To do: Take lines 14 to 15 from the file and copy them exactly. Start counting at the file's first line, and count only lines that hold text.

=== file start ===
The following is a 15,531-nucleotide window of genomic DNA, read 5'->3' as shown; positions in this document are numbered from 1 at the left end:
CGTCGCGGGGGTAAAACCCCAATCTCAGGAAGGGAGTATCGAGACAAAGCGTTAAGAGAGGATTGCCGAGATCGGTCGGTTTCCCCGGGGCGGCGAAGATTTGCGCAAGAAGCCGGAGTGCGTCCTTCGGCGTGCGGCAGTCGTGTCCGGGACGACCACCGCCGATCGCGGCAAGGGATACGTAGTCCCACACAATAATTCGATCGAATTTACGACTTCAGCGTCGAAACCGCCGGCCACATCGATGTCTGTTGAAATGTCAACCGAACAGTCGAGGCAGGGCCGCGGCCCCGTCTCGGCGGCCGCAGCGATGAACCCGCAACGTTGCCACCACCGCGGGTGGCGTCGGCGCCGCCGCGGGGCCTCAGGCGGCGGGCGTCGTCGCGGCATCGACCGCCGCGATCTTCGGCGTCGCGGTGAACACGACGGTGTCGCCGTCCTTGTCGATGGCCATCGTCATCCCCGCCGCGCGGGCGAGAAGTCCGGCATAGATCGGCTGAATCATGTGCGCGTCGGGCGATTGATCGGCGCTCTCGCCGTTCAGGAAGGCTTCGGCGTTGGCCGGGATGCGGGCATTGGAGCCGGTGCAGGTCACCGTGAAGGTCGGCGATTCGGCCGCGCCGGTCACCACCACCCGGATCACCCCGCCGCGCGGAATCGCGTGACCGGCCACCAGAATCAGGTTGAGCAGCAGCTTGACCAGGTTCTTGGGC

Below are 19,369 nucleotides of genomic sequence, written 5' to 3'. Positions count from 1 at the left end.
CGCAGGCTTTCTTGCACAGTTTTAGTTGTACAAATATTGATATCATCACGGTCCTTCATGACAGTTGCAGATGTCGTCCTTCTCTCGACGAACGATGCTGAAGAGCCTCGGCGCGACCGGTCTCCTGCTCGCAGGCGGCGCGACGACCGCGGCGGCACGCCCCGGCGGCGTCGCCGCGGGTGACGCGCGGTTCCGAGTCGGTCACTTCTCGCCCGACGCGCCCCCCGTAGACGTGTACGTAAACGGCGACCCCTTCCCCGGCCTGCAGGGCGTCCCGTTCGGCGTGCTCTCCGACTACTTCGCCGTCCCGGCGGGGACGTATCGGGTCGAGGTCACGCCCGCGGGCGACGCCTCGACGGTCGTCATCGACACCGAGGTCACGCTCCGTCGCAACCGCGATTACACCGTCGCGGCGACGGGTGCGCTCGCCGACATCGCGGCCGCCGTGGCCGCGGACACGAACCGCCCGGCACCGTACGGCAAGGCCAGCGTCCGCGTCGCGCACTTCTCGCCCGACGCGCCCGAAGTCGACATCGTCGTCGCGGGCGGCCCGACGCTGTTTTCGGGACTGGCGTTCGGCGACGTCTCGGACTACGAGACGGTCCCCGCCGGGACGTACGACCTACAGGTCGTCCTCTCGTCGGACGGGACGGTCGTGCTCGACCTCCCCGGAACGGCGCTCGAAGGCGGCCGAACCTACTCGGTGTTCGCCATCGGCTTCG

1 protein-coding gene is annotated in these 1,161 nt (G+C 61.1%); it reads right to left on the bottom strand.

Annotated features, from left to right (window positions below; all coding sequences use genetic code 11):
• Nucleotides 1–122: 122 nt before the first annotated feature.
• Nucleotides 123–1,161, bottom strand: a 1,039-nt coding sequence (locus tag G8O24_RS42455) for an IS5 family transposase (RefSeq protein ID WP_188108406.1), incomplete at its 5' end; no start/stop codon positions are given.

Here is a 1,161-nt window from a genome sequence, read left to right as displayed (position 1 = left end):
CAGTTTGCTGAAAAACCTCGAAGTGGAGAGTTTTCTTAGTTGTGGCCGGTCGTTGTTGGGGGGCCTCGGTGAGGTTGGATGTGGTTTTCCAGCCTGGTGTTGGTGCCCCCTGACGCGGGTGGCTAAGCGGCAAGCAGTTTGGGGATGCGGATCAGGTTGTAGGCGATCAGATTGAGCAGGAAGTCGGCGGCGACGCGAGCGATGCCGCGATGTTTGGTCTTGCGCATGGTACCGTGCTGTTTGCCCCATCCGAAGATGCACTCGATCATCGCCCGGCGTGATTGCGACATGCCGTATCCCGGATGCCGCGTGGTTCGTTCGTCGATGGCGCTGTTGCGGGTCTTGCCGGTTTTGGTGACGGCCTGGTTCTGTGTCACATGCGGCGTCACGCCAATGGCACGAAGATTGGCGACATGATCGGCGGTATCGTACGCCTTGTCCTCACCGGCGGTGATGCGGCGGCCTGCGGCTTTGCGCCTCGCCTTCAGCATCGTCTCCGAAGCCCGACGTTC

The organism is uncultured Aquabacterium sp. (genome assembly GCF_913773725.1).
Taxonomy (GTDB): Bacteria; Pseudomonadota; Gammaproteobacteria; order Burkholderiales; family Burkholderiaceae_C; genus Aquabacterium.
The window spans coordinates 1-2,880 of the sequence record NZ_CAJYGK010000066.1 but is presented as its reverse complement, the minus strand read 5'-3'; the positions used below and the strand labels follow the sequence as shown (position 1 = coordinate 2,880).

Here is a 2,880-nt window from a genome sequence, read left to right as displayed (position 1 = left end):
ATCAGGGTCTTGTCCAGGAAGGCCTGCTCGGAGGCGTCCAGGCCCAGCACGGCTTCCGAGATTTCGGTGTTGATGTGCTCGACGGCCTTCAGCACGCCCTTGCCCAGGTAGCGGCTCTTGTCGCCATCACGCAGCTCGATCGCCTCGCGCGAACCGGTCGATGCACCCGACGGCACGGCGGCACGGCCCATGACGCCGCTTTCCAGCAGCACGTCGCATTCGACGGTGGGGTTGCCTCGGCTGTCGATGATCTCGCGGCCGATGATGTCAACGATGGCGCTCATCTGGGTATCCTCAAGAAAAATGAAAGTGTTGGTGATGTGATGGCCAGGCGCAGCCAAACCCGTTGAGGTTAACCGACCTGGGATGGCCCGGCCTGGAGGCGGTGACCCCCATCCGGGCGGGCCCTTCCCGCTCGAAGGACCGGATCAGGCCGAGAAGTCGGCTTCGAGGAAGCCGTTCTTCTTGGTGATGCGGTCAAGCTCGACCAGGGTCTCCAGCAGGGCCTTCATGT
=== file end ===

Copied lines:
Here is a 2,880-nt window from a genome sequence, read left to right as displayed (position 1 = left end):
ATCAGGGTCTTGTCCAGGAAGGCCTGCTCGGAGGCGTCCAGGCCCAGCACGGCTTCCGAGATTTCGGTGTTGATGTGCTCGACGGCCTTCAGCACGCCCTTGCCCAGGTAGCGGCTCTTGTCGCCATCACGCAGCTCGATCGCCTCGCGCGAACCGGTCGATGCACCCGACGGCACGGCGGCACGGCCCATGACGCCGCTTTCCAGCAGCACGTCGCATTCGACGGTGGGGTTGCCTCGGCTGTCGATGATCTCGCGGCCGATGATGTCAACGATGGCGCTCATCTGGGTATCCTCAAGAAAAATGAAAGTGTTGGTGATGTGATGGCCAGGCGCAGCCAAACCCGTTGAGGTTAACCGACCTGGGATGGCCCGGCCTGGAGGCGGTGACCCCCATCCGGGCGGGCCCTTCCCGCTCGAAGGACCGGATCAGGCCGAGAAGTCGGCTTCGAGGAAGCCGTTCTTCTTGGTGATGCGGTCAAGCTCGACCAGGGTCTCCAGCAGGGCCTTCATGT